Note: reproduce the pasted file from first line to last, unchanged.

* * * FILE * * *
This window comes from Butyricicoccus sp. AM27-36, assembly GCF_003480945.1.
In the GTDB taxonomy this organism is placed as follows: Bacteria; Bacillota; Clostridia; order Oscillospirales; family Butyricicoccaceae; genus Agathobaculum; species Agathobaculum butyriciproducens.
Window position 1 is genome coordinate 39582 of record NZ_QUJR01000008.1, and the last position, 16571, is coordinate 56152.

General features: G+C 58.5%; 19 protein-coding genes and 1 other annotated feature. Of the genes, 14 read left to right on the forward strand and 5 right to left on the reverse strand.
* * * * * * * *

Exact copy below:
This window comes from Butyricicoccus sp. AM27-36, assembly GCF_003480945.1.
In the GTDB taxonomy this organism is placed as follows: Bacteria; Bacillota; Clostridia; order Oscillospirales; family Butyricicoccaceae; genus Agathobaculum; species Agathobaculum butyriciproducens.
Window position 1 is genome coordinate 39582 of record NZ_QUJR01000008.1, and the last position, 16571, is coordinate 56152.

General features: G+C 58.5%; 19 protein-coding genes and 1 other annotated feature. Of the genes, 14 read left to right on the forward strand and 5 right to left on the reverse strand.